Robots and drones could battle disease-spreading bugs
Robotics may soon be a critical ally in the fight against disease-spreading bugs, a United Nations agency said Thursday after a successful test releasing sterile mosquitos from aerial drones as part of efforts to suppress the insect that spreads Zika and other diseases.
The drone-based mechanism overcomes a critical bottleneck in the application of Sterile Insect Technique (SIT) to control insect pests, said the UN International Atomic Energy Agency (IAEA), which developed the system in partnership with the UN Food and Agriculture Organisation (FAO) and the non-profit group WeRobotics.
FAO/IAEA medical entomologist Jeremy Bouyer says, “The use of drones is a breakthrough, and paves the way for large-scale and cost-efficient releases, also over densely populated areas.”
SIT, a form of insect birth control, uses radiation to sterilise male mosquitos, which are then released to mate with wild females.
As these do not produce any offspring, the insect population declines over time.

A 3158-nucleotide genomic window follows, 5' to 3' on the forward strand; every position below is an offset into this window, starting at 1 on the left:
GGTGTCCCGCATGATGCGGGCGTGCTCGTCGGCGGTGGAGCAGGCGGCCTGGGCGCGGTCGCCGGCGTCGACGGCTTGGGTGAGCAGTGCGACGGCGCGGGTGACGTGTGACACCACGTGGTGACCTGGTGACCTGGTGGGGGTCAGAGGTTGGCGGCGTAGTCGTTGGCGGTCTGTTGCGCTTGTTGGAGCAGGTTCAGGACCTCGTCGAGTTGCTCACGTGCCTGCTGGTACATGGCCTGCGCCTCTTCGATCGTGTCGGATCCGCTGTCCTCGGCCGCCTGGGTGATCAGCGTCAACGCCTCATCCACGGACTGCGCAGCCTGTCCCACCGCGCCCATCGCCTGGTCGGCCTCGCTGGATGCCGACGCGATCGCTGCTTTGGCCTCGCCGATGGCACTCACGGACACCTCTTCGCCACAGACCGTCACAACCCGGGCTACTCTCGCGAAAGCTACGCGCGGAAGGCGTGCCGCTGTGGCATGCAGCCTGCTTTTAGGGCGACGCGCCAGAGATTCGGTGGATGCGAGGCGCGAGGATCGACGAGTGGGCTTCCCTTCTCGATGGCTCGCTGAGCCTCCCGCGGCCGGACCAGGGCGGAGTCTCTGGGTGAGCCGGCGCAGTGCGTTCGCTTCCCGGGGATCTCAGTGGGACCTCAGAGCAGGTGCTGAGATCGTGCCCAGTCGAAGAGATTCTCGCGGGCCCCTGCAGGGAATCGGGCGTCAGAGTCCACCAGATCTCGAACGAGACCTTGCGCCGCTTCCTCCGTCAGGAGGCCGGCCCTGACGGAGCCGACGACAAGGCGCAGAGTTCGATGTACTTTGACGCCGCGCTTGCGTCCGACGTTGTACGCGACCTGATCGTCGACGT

However, to be effective, the technique requires the uniform release of large numbers of insects in good condition over a given area.
For instance, Aedes mosquitos, responsible for the spread of diseases like dengue or yellow fever, do not disperse for more than 100 meters in their lifetime.
They are also fragile, and high-altitude releases by aeroplanes, often used in the application of SIT for other insects, can damage their wings and legs.
The drone-based system overcomes this problem.
The breakthrough technology is also cost-effective, almost half as cheap.
Until now, sterile mosquitos have been released using time-consuming and labour-intensive ground methods.
Bouyer continues, “With the drone, we can treat 20 hectares in five minutes.”
Weighing less than 10 kilograms, the drone can carry 50,000 sterile mosquitos per flight, its use also reduces the cost of releasing mosquitos by half.
The IAEA and its partners are now working to reduce the drone’s weight and to increase its capacity to carry up to 150,000 mosquitos per flight.
The testing of the system was carried out last month in Brazil, a country hit hard by the 2015-16 Zika epidemic, which also spread to other parts of South and North America and affected several islands in the Pacific, and South-east Asia.